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A Thing It takes Guts


e-mail for Sales


e -mail can be an excellent tool, no doubt about that. But, if it’s not used wisely, it can become an albatross that slows down your operating system and encourages laziness and sloppiness.

Here are some ways to use e-mail to save time and generate responses:

  • Keep your in and outbox organized. The great part about e-mail is you have a record of who did what, when. But keeping every tidbit of information can be cumbersome and just plain unnecessary. When you read an e-mail the first time, decide if you will keep it or file it. If you will not keep it, delete it right away. If you wish to keep it, set up folders for archiving messages. If possible, store them on your hard drive, rather than in your e-mail software. 

  • When communicating via e-mail in place of mail or fax, take care and avoid the temptation to be sloppy. You may be tempted to believe that since this message will not be printed on letterhead, reviewed by someone, folded, stamped, and mailed that it is not as important or as final and therefore does not need to go through the same check points a fax or piece of snail mail would. But, the opposite is true. In fact, a piece of e-mail will probably be viewed by many more eyes than a piece of snail mail or a fax because it can be viewed by numerous people at once. And, each time it is forwarded, a “copy” is made. So, if you misspelled a name, put a decimal in the wrong place, forgot to include your phone number, everyone will see it. Take the same time and care with an email correspondence as you would with a traditional piece of mail. Proofread it, write in professional terms, and avoid the urge to write in the same manner you speak.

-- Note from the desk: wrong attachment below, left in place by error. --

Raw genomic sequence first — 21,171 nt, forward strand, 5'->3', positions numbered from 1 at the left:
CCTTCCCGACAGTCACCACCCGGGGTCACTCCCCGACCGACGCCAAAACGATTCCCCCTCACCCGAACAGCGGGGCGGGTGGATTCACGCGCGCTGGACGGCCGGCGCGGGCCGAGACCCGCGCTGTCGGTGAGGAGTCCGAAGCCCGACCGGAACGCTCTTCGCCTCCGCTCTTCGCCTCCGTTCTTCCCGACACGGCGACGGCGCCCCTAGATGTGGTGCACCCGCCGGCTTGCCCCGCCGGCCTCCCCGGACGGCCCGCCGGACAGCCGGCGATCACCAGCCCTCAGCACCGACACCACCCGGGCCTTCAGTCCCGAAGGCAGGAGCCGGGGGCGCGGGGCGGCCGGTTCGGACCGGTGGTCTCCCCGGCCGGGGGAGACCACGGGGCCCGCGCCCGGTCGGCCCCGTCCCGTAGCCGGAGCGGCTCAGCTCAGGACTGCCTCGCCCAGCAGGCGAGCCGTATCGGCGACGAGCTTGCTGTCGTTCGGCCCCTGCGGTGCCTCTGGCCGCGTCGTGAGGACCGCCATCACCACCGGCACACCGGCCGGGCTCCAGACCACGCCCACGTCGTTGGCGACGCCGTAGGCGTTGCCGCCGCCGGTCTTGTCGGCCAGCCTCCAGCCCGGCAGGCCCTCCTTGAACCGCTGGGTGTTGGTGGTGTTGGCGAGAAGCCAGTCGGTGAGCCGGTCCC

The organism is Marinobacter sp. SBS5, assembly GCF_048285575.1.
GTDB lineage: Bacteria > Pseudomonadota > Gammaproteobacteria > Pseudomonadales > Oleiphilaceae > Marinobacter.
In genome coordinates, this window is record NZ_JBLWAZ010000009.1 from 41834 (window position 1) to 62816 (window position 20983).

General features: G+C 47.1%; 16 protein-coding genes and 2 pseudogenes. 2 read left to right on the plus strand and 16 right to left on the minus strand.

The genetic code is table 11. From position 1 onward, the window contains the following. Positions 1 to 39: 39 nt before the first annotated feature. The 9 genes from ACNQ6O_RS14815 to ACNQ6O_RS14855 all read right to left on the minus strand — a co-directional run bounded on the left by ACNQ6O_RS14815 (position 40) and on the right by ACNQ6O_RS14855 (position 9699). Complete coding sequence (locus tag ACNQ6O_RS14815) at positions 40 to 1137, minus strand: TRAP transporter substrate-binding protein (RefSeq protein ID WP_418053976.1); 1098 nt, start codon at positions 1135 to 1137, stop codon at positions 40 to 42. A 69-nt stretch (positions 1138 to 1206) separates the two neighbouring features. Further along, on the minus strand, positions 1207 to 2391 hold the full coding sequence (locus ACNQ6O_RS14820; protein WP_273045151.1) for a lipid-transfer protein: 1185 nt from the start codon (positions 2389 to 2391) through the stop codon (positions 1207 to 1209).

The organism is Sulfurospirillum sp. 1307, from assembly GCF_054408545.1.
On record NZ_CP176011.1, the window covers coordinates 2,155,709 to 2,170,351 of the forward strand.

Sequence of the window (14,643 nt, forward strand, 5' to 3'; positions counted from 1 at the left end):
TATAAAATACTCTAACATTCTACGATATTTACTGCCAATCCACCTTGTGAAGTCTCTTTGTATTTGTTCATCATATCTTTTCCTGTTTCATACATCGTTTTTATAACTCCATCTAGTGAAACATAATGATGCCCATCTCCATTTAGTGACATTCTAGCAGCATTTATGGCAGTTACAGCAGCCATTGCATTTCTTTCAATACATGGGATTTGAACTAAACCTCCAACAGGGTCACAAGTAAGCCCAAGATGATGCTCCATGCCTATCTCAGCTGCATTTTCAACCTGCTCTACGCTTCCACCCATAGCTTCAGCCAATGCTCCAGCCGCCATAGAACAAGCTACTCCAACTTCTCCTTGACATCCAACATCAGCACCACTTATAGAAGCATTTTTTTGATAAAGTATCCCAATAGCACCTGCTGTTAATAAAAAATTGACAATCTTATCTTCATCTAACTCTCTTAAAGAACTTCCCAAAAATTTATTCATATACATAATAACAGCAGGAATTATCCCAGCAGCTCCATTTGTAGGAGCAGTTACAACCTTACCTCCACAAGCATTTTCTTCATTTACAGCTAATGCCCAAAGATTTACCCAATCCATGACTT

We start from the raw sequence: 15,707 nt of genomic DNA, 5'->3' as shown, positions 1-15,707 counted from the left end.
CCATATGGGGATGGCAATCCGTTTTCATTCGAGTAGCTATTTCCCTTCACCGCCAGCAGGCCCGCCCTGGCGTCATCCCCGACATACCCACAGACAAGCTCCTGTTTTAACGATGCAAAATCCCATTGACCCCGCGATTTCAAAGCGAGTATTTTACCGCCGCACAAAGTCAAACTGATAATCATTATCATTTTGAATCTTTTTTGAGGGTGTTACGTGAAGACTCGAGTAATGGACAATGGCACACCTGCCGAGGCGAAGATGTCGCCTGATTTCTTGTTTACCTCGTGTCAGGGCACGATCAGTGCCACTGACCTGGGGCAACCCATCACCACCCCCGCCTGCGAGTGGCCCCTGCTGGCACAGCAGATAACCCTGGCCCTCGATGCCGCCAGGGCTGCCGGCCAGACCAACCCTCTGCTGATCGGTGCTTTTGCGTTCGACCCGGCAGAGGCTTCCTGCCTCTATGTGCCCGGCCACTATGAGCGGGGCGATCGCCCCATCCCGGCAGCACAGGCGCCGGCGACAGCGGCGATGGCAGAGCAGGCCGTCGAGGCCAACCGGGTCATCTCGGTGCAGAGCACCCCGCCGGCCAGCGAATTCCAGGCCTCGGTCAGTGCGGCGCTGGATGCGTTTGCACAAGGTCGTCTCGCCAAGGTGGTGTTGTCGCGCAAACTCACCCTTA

• If you have URLs or images that will benefit the reader, provide links to them. But, if you are uncertain how to link or if the link will “take”, read the FAQs and hold off until you are certain you know how to insert links. The point is to save time and improve efficiency. If the receiver has to call you to tell you the link did not work, no time was saved.

  • Use the subject line to alert who your e-mail is intended for and what it is regarding. If you are sending attachments, such as a contract or price quote, remember to name the attached file wisely. For example, if your company, ABC ISO, is submitting a bid or price quote to ACME Widgets, don’t label your attachment ACME Widgets—that doesn’t tell them anything. Instead, label it ACB ISO Price Quote.

  • Finally, use e-mail to your advantage and let everyone know you’re online. Put your e-mail address (and Web site if you have one) on your letterhead, business cards, voice mail, anywhere a prospective customer will see your name.

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